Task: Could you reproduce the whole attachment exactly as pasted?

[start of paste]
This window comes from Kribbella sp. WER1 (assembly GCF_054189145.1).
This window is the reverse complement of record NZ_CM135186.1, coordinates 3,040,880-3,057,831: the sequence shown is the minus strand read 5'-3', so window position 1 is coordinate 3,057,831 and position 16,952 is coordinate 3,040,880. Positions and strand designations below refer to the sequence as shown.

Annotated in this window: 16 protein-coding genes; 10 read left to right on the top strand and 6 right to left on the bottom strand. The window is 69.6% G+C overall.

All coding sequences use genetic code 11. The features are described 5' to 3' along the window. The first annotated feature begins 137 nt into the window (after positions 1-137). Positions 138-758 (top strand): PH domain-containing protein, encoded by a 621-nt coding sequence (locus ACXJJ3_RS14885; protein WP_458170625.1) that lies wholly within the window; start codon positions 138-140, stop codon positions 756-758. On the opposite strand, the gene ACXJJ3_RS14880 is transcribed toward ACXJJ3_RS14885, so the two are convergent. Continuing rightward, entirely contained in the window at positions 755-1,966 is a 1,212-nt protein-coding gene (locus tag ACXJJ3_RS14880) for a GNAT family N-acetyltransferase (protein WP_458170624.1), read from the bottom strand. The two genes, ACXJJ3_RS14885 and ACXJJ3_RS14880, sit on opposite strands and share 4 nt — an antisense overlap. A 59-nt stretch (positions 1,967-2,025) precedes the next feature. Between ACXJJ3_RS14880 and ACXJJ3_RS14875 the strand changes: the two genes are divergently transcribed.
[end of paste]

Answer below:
This window comes from Kribbella sp. WER1 (assembly GCF_054189145.1).
This window is the reverse complement of record NZ_CM135186.1, coordinates 3,040,880-3,057,831: the sequence shown is the minus strand read 5'-3', so window position 1 is coordinate 3,057,831 and position 16,952 is coordinate 3,040,880. Positions and strand designations below refer to the sequence as shown.

Annotated in this window: 16 protein-coding genes; 10 read left to right on the top strand and 6 right to left on the bottom strand. The window is 69.6% G+C overall.

All coding sequences use genetic code 11. The features are described 5' to 3' along the window. The first annotated feature begins 137 nt into the window (after positions 1-137). Positions 138-758 (top strand): PH domain-containing protein, encoded by a 621-nt coding sequence (locus ACXJJ3_RS14885; protein WP_458170625.1) that lies wholly within the window; start codon positions 138-140, stop codon positions 756-758. On the opposite strand, the gene ACXJJ3_RS14880 is transcribed toward ACXJJ3_RS14885, so the two are convergent. Continuing rightward, entirely contained in the window at positions 755-1,966 is a 1,212-nt protein-coding gene (locus tag ACXJJ3_RS14880) for a GNAT family N-acetyltransferase (protein WP_458170624.1), read from the bottom strand. The two genes, ACXJJ3_RS14885 and ACXJJ3_RS14880, sit on opposite strands and share 4 nt — an antisense overlap. A 59-nt stretch (positions 1,967-2,025) precedes the next feature. Between ACXJJ3_RS14880 and ACXJJ3_RS14875 the strand changes: the two genes are divergently transcribed.